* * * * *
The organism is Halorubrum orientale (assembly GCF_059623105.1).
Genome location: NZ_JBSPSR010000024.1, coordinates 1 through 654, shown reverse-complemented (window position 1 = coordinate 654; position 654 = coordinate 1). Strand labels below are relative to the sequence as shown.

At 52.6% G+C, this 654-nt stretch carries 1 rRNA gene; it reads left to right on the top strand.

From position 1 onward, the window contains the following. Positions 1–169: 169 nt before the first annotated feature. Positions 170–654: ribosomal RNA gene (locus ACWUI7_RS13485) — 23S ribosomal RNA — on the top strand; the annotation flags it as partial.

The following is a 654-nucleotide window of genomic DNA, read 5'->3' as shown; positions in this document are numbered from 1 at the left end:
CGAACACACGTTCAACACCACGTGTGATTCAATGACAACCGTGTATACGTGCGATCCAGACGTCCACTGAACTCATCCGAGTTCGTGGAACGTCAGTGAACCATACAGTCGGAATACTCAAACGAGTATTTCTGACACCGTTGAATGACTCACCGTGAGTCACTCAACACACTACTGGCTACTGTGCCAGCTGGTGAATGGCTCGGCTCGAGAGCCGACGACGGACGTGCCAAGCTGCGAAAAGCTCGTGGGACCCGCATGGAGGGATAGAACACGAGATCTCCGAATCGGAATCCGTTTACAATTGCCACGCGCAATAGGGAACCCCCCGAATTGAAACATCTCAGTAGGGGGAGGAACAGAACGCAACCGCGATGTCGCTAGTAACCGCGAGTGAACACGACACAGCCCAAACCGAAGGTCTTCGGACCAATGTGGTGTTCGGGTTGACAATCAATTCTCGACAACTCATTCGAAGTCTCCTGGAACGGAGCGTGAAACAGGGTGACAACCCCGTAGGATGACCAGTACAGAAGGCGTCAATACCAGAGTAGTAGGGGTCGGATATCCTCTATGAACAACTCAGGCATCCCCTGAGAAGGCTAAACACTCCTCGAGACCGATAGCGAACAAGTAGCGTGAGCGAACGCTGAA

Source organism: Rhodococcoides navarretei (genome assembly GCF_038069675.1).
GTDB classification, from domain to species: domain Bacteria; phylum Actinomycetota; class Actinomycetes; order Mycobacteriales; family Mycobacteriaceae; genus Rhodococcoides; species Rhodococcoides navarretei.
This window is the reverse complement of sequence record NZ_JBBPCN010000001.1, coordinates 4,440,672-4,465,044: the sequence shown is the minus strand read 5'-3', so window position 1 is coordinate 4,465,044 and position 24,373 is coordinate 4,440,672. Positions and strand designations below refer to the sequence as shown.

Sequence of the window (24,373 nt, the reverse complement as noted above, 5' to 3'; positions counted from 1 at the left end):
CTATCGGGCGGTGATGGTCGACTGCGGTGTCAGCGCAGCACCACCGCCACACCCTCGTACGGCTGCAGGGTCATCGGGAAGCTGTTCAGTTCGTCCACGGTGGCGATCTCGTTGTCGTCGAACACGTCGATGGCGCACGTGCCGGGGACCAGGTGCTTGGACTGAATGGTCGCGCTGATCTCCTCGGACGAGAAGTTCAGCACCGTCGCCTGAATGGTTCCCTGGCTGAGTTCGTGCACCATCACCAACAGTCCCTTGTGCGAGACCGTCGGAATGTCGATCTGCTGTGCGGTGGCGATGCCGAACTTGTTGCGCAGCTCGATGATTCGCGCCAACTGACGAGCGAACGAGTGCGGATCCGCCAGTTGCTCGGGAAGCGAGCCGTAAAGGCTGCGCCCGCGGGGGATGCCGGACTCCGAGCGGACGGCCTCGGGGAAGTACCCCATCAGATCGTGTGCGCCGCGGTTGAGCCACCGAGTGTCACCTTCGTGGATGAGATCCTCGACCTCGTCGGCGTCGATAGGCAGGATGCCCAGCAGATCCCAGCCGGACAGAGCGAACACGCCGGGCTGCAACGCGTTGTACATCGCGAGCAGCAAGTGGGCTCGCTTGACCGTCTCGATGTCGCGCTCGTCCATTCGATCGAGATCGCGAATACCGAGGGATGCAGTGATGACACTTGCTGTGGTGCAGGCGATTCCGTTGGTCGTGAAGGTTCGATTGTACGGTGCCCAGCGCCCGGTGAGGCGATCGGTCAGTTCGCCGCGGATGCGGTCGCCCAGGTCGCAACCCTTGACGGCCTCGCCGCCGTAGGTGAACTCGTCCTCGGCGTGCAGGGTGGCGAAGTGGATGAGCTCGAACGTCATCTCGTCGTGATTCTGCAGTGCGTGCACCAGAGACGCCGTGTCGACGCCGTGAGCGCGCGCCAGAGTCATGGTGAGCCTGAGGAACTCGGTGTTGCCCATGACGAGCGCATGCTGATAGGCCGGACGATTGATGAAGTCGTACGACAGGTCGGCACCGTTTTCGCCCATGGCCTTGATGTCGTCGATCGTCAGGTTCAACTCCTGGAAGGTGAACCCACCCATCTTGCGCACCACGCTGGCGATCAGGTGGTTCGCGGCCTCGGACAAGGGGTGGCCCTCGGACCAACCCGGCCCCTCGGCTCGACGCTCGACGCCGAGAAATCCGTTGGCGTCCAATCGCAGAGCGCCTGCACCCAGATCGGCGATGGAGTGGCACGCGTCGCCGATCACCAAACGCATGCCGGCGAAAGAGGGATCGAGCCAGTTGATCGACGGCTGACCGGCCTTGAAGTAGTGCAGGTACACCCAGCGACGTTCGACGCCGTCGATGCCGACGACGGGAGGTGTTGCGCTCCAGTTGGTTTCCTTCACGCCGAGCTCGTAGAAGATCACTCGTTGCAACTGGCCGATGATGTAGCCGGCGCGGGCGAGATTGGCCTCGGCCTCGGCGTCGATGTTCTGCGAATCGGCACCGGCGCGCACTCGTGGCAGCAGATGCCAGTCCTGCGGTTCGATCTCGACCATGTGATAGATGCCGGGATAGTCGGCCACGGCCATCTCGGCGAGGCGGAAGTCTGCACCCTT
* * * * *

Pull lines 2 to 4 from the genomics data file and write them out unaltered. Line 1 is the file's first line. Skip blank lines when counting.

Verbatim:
Genome location: NZ_JBSPSR010000024.1, coordinates 1 through 654, shown reverse-complemented (window position 1 = coordinate 654; position 654 = coordinate 1). Strand labels below are relative to the sequence as shown.

At 52.6% G+C, this 654-nt stretch carries 1 rRNA gene; it reads left to right on the top strand.

From position 1 onward, the window contains the following. Positions 1–169: 169 nt before the first annotated feature. Positions 170–654: ribosomal RNA gene (locus ACWUI7_RS13485) — 23S ribosomal RNA — on the top strand; the annotation flags it as partial.